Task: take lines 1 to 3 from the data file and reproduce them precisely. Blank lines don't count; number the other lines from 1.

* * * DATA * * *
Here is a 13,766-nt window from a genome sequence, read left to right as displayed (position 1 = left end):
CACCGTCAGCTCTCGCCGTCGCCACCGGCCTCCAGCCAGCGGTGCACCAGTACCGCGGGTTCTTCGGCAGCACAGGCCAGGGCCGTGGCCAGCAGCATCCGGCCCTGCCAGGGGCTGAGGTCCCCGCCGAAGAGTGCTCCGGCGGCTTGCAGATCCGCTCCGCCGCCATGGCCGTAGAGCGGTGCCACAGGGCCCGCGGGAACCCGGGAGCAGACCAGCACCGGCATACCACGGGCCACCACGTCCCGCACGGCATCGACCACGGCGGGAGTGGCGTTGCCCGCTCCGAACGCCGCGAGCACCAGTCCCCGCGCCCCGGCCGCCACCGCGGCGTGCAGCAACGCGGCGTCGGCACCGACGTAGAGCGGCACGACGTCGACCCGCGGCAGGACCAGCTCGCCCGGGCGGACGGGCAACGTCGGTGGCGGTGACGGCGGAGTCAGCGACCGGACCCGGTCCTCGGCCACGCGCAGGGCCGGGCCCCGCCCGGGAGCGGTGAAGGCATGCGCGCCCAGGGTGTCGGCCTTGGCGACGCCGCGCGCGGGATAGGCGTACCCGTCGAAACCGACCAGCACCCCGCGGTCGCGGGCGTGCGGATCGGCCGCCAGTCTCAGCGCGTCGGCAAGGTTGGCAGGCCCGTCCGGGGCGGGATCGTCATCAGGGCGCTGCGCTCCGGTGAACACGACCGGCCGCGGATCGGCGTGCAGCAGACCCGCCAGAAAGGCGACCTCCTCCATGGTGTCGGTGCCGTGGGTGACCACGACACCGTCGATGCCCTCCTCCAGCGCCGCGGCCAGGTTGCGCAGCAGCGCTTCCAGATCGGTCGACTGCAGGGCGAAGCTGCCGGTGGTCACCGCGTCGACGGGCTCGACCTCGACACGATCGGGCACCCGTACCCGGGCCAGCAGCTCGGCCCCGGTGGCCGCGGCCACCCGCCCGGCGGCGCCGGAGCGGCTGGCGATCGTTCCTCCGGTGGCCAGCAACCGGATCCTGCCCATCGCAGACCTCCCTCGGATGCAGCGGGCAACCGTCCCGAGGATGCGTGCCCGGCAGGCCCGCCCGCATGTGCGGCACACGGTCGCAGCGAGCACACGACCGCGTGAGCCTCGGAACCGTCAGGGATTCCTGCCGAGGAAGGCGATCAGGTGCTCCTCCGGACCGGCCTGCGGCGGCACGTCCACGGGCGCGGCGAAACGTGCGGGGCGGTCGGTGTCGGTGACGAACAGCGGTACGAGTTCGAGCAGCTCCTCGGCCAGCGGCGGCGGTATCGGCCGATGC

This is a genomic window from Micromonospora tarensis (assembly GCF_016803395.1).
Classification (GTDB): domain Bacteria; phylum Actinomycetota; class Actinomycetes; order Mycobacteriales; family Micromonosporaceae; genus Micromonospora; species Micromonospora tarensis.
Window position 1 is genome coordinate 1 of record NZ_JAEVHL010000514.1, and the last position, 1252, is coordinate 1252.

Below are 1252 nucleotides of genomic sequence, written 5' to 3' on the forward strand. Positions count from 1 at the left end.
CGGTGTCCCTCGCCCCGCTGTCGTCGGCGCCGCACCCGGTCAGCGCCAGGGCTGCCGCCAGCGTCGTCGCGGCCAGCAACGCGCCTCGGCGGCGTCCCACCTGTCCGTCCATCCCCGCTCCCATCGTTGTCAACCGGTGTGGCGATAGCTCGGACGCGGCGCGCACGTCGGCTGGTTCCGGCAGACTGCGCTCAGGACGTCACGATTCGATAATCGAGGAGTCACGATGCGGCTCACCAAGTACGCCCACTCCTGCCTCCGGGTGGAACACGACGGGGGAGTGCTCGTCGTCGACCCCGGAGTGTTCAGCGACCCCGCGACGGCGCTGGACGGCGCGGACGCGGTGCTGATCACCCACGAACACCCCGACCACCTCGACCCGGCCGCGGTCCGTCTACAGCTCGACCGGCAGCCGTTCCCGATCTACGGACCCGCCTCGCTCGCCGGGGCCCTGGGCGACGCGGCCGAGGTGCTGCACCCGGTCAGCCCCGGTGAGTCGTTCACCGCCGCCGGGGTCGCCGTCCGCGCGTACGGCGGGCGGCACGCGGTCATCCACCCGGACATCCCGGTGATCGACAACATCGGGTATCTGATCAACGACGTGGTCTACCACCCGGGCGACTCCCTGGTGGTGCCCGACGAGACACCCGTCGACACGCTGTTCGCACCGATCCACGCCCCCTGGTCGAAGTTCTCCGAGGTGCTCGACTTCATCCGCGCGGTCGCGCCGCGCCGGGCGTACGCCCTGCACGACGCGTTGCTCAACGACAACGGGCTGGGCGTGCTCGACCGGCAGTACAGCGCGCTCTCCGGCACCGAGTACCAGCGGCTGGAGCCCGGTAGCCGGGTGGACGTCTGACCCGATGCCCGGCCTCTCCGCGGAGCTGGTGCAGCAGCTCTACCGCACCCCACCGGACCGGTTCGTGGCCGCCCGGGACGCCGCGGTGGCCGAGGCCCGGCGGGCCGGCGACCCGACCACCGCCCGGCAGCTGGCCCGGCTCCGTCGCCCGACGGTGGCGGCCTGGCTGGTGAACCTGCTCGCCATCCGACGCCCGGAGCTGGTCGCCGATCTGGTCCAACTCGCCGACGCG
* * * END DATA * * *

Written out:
Here is a 13,766-nt window from a genome sequence, read left to right as displayed (position 1 = left end):
CACCGTCAGCTCTCGCCGTCGCCACCGGCCTCCAGCCAGCGGTGCACCAGTACCGCGGGTTCTTCGGCAGCACAGGCCAGGGCCGTGGCCAGCAGCATCCGGCCCTGCCAGGGGCTGAGGTCCCCGCCGAAGAGTGCTCCGGCGGCTTGCAGATCCGCTCCGCCGCCATGGCCGTAGAGCGGTGCCACAGGGCCCGCGGGAACCCGGGAGCAGACCAGCACCGGCATACCACGGGCCACCACGTCCCGCACGGCATCGACCACGGCGGGAGTGGCGTTGCCCGCTCCGAACGCCGCGAGCACCAGTCCCCGCGCCCCGGCCGCCACCGCGGCGTGCAGCAACGCGGCGTCGGCACCGACGTAGAGCGGCACGACGTCGACCCGCGGCAGGACCAGCTCGCCCGGGCGGACGGGCAACGTCGGTGGCGGTGACGGCGGAGTCAGCGACCGGACCCGGTCCTCGGCCACGCGCAGGGCCGGGCCCCGCCCGGGAGCGGTGAAGGCATGCGCGCCCAGGGTGTCGGCCTTGGCGACGCCGCGCGCGGGATAGGCGTACCCGTCGAAACCGACCAGCACCCCGCGGTCGCGGGCGTGCGGATCGGCCGCCAGTCTCAGCGCGTCGGCAAGGTTGGCAGGCCCGTCCGGGGCGGGATCGTCATCAGGGCGCTGCGCTCCGGTGAACACGACCGGCCGCGGATCGGCGTGCAGCAGACCCGCCAGAAAGGCGACCTCCTCCATGGTGTCGGTGCCGTGGGTGACCACGACACCGTCGATGCCCTCCTCCAGCGCCGCGGCCAGGTTGCGCAGCAGCGCTTCCAGATCGGTCGACTGCAGGGCGAAGCTGCCGGTGGTCACCGCGTCGACGGGCTCGACCTCGACACGATCGGGCACCCGTACCCGGGCCAGCAGCTCGGCCCCGGTGGCCGCGGCCACCCGCCCGGCGGCGCCGGAGCGGCTGGCGATCGTTCCTCCGGTGGCCAGCAACCGGATCCTGCCCATCGCAGACCTCCCTCGGATGCAGCGGGCAACCGTCCCGAGGATGCGTGCCCGGCAGGCCCGCCCGCATGTGCGGCACACGGTCGCAGCGAGCACACGACCGCGTGAGCCTCGGAACCGTCAGGGATTCCTGCCGAGGAAGGCGATCAGGTGCTCCTCCGGACCGGCCTGCGGCGGCACGTCCACGGGCGCGGCGAAACGTGCGGGGCGGTCGGTGTCGGTGACGAACAGCGGTACGAGTTCGAGCAGCTCCTCGGCCAGCGGCGGCGGTATCGGCCGATGC

This is a genomic window from Micromonospora tarensis (assembly GCF_016803395.1).